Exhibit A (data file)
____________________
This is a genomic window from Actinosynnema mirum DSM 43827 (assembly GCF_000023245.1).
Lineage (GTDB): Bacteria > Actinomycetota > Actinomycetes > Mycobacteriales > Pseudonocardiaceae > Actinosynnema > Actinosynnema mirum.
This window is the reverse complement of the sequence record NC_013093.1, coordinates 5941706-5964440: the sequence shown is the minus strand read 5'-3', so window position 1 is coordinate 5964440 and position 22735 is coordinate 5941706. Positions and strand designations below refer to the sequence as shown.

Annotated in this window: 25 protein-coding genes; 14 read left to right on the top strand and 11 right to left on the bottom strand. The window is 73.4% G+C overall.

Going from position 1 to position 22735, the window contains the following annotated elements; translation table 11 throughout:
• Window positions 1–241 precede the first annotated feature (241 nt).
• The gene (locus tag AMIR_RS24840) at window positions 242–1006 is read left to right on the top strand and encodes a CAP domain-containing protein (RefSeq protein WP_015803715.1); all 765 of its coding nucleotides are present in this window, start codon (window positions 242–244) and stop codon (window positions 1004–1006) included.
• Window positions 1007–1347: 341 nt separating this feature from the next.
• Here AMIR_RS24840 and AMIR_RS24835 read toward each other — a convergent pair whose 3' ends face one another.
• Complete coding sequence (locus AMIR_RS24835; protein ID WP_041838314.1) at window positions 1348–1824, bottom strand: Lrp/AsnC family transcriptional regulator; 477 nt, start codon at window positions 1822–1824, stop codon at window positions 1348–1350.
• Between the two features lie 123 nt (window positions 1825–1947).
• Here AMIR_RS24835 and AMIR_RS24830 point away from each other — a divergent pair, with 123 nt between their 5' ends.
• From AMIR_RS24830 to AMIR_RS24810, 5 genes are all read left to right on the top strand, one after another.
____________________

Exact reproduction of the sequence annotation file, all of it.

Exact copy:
This is a genomic window from Actinosynnema mirum DSM 43827 (assembly GCF_000023245.1).
Lineage (GTDB): Bacteria > Actinomycetota > Actinomycetes > Mycobacteriales > Pseudonocardiaceae > Actinosynnema > Actinosynnema mirum.
This window is the reverse complement of the sequence record NC_013093.1, coordinates 5941706-5964440: the sequence shown is the minus strand read 5'-3', so window position 1 is coordinate 5964440 and position 22735 is coordinate 5941706. Positions and strand designations below refer to the sequence as shown.

Annotated in this window: 25 protein-coding genes; 14 read left to right on the top strand and 11 right to left on the bottom strand. The window is 73.4% G+C overall.

Going from position 1 to position 22735, the window contains the following annotated elements; translation table 11 throughout:
• Window positions 1–241 precede the first annotated feature (241 nt).
• The gene (locus tag AMIR_RS24840) at window positions 242–1006 is read left to right on the top strand and encodes a CAP domain-containing protein (RefSeq protein WP_015803715.1); all 765 of its coding nucleotides are present in this window, start codon (window positions 242–244) and stop codon (window positions 1004–1006) included.
• Window positions 1007–1347: 341 nt separating this feature from the next.
• Here AMIR_RS24840 and AMIR_RS24835 read toward each other — a convergent pair whose 3' ends face one another.
• Complete coding sequence (locus AMIR_RS24835; protein ID WP_041838314.1) at window positions 1348–1824, bottom strand: Lrp/AsnC family transcriptional regulator; 477 nt, start codon at window positions 1822–1824, stop codon at window positions 1348–1350.
• Between the two features lie 123 nt (window positions 1825–1947).
• Here AMIR_RS24835 and AMIR_RS24830 point away from each other — a divergent pair, with 123 nt between their 5' ends.
• From AMIR_RS24830 to AMIR_RS24810, 5 genes are all read left to right on the top strand, one after another.